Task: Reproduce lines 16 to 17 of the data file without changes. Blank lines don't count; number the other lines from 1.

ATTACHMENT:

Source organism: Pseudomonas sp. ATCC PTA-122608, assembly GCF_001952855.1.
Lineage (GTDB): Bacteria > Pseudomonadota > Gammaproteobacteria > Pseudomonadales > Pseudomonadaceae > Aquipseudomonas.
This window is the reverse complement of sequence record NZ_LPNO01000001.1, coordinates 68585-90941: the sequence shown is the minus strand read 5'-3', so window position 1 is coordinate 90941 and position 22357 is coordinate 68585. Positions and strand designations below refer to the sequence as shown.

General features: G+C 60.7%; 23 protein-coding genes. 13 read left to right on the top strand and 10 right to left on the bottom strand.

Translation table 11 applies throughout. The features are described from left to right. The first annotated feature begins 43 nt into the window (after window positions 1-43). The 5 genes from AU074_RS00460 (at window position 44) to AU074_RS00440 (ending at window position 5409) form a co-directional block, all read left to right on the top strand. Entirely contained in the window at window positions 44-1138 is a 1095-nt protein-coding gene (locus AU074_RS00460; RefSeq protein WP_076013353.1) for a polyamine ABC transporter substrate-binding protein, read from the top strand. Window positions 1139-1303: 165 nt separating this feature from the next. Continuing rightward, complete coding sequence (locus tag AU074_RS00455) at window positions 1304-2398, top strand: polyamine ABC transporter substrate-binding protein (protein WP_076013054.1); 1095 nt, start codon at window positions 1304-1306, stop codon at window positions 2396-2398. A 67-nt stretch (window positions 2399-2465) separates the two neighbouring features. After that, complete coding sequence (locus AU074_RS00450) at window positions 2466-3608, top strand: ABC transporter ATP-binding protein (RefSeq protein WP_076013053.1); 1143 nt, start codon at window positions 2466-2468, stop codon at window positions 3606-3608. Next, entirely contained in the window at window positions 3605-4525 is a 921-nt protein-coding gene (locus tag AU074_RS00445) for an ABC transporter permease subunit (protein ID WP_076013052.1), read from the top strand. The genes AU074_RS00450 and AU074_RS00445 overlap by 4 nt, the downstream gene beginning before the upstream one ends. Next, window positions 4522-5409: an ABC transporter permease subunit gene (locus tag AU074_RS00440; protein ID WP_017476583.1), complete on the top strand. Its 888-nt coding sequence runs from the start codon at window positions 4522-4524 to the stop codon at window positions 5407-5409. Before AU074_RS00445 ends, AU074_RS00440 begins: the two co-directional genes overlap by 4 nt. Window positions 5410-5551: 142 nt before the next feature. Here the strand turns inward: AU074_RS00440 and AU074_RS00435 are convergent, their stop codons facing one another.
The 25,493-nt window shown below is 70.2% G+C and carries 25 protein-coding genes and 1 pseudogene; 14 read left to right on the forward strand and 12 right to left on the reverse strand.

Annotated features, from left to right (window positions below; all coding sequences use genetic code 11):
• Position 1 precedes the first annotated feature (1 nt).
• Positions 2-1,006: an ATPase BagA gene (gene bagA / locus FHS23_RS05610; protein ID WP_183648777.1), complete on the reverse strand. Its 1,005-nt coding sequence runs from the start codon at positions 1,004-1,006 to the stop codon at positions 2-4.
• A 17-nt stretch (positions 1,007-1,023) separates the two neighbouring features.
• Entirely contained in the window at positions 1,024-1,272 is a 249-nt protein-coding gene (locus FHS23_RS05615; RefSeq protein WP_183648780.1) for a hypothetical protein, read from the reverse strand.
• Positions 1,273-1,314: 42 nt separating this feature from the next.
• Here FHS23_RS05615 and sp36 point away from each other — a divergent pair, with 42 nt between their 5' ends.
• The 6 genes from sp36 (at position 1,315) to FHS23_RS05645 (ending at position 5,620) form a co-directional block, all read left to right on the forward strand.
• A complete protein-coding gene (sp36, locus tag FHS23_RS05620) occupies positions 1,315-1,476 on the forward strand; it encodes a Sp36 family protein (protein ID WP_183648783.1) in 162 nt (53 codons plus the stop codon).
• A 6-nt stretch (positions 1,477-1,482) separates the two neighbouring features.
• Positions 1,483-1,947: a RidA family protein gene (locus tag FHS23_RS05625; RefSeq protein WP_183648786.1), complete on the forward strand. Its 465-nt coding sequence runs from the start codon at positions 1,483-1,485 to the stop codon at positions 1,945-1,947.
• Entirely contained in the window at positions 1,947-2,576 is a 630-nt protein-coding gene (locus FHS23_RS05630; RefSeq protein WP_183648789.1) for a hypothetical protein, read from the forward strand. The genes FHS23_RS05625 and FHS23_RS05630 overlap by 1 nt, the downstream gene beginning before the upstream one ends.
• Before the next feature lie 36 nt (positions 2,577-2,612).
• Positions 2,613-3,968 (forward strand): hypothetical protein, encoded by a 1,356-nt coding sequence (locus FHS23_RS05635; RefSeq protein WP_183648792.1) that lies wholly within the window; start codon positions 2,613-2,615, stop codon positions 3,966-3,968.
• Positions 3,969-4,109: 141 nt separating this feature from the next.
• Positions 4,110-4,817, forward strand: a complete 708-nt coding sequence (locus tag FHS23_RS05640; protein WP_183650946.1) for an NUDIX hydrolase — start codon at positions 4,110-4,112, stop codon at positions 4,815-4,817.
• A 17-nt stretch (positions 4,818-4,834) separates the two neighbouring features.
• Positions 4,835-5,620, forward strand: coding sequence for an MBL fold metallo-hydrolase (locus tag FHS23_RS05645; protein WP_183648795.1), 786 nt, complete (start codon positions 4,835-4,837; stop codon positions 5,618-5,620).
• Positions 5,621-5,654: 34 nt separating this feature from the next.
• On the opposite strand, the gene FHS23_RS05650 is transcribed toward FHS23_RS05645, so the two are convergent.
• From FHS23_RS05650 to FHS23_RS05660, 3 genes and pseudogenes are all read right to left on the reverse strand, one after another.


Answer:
• A 6-nt stretch (positions 1,477-1,482) separates the two neighbouring features.
• Positions 1,483-1,947: a RidA family protein gene (locus tag FHS23_RS05625; RefSeq protein WP_183648786.1), complete on the forward strand. Its 465-nt coding sequence runs from the start codon at positions 1,483-1,485 to the stop codon at positions 1,945-1,947.